Planet-forming Lifeline Discovered in a Binary Star System
ALMA Examines Ezekiel-like “Wheel in a Wheel” of Dust and Gas
For the first time, researchers using ALMA have detected a streamer of gas flowing from a massive outer disc toward the inner reaches of a binary star system. This never-before-seen feature may be responsible for sustaining a second, smaller disc of planet-forming material that otherwise would have disappeared long ago. Half of Sun-like stars are born in binary systems, meaning that these findings will have major consequences for the hunt for exoplanets. The results are published in the journal Nature on 30 October 2014.
A research group led by Anne Dutrey from the Laboratory of Astrophysics of Bordeaux, France and CNRS used the Atacama Large Millimeter/submillimeter Array (ALMA) to observe the distribution of dust and gas in a multiple-star system called GG Tau-A . This object is only a few million years old and lies about 450 light-years from Earth in the constellation of Taurus (The Bull).
Like a wheel in a wheel, GG Tau-A contains a large, outer disc encircling the entire system as well as an inner disc around the main central star. This second inner disc has a mass roughly equivalent to that of Jupiter. Its presence has been an intriguing mystery for astronomers since it is losing material to its central star at a rate that should have depleted it long ago.
While observing these structures with ALMA, the team made the exciting discovery of gas clumps in the region between the two discs. The new observations suggest that material is being transferred from the outer to the inner disc, creating a sustaining lifeline between the two .
“Material flowing through the cavity was predicted by computer simulations but has not been imaged before. Detecting these clumps indicates that material is moving between the discs, allowing one to feed off the other,” explains Dutrey. “These observations demonstrate that material from the outer disc can sustain the inner disc for a long time. This has major consequences for potential planet formation.”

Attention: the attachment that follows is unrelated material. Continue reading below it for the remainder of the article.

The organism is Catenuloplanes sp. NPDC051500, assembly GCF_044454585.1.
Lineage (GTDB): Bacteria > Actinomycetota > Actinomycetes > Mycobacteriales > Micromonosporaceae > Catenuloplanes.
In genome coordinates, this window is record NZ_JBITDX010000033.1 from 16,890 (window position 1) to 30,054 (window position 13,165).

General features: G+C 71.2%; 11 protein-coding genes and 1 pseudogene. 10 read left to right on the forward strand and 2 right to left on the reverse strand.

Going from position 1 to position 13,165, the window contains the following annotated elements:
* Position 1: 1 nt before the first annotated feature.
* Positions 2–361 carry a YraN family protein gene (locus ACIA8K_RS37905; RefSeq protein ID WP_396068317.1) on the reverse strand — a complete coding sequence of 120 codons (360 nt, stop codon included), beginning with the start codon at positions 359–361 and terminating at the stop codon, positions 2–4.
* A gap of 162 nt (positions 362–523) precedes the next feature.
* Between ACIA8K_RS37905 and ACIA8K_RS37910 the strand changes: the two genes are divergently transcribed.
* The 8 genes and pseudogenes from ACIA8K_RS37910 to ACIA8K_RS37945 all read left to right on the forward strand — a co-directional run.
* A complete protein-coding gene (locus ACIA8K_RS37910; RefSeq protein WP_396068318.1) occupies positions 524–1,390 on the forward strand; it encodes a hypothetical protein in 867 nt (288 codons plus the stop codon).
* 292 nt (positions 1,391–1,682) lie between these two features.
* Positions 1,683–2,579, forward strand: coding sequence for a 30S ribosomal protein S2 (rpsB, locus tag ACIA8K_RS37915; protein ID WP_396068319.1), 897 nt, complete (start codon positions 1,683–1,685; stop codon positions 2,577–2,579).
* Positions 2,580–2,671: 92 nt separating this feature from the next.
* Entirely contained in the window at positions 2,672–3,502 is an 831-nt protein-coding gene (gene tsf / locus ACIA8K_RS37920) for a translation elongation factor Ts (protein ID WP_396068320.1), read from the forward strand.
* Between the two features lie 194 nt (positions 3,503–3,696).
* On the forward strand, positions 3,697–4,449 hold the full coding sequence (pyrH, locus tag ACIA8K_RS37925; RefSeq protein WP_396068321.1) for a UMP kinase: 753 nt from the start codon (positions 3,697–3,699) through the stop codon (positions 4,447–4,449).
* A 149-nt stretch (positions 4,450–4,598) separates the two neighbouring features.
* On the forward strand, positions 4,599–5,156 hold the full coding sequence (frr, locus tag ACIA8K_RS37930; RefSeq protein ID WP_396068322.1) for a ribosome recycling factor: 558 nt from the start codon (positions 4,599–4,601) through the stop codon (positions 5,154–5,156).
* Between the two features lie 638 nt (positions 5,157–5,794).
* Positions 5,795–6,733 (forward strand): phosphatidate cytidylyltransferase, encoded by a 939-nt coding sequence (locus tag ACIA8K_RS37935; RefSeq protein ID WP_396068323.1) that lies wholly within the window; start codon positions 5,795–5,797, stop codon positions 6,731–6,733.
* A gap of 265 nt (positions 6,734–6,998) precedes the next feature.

Planets are born from the material left over from star birth. This is a slow process, meaning that an enduring disc is a prerequisite for planet formation. If the feeding process into the inner disc now seen with ALMA occurs in other multiple-star systems the findings introduce a vast number of new potential locations to find exoplanets in the future.
The first phase of exoplanet searches was directed at single-host stars like the Sun . More recently it has been shown that a large fraction of giant planets orbit binary-star systems. Now, researchers have begun to take an even closer look and investigate the possibility of planets orbiting the individual stars of multiple-star systems. The new discovery supports the possible existence of such planets, giving exoplanet discoverers new happy hunting grounds.
Emmanuel Di Folco, co-author of the paper, concludes: “Almost half the Sun-like stars were born in binary systems. This means that we have found a mechanism to sustain planet formation that applies to a significant number of stars in the Milky Way. Our observations are a big step forward in truly understanding planet formation.”
 GG Tau-A is part of a more complex multiple-star system called GG Tauri. Recent observations of GG Tau-A using the VLTI have revealed that one of the stars — GG Tau Ab, the one not surrounded by a disc — is itself a close binary, consisting of GG Tau-Ab1 and GG Tau-Ab2. This introduced a fifth component to the GG Tau system.
 An earlier result with ALMA showed an example of a single star with material flowing inwards from the outer part of its disc.
 Because orbits in binary stars are more complex and less stable, it was believed that forming planets in these systems would be more challenging than around single stars.
View of the sky around the multiple star system GG Tauri
This wide-field view shows the sky around the young multiple star system GG Tauri, which appears very close to the centre of this picture. This view also shows a dust cloud and evidence of star formation near the top of the picture. This, like GG Tauri itself, is part of the Taurus Dark Cloud complex, one of the closest star-forming regions to Earth.
Credit:ESO/Digitized Sky Survey 2. Acknowledgement: Davide De Martin